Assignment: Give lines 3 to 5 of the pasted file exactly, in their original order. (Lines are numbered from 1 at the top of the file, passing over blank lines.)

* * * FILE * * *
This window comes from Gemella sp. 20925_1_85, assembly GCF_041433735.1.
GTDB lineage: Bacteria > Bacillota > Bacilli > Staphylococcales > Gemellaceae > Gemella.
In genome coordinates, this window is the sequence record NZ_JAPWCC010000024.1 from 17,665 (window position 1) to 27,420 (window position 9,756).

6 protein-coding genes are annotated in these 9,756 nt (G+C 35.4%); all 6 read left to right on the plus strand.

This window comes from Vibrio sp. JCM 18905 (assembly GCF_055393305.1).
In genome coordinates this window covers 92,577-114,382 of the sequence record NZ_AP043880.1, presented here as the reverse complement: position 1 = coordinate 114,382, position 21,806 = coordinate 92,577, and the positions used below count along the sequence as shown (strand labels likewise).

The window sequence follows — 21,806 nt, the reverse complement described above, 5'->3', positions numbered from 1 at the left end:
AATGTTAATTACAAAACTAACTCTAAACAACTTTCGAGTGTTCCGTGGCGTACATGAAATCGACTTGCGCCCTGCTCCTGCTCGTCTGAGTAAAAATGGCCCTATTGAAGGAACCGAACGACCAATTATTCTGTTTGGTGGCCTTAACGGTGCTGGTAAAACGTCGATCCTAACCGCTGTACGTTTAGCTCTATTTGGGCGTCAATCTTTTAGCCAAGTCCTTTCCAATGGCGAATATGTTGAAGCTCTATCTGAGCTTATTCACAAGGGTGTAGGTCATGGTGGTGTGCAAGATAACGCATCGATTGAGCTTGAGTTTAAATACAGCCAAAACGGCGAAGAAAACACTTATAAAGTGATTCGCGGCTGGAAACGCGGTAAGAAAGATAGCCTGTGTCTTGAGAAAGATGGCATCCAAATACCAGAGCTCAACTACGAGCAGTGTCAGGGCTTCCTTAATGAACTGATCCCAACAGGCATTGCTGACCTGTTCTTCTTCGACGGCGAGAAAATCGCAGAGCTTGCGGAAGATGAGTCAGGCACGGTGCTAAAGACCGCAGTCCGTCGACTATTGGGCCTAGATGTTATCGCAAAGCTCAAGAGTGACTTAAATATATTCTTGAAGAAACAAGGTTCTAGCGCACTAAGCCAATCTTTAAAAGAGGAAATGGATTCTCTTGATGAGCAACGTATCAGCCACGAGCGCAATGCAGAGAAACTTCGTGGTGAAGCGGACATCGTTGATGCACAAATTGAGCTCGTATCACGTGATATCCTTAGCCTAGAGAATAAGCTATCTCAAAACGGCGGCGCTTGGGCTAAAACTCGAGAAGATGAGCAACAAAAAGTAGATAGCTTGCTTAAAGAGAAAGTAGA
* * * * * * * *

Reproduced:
In genome coordinates, this window is the sequence record NZ_JAPWCC010000024.1 from 17,665 (window position 1) to 27,420 (window position 9,756).

6 protein-coding genes are annotated in these 9,756 nt (G+C 35.4%); all 6 read left to right on the plus strand.

This window comes from Vibrio sp. JCM 18905 (assembly GCF_055393305.1).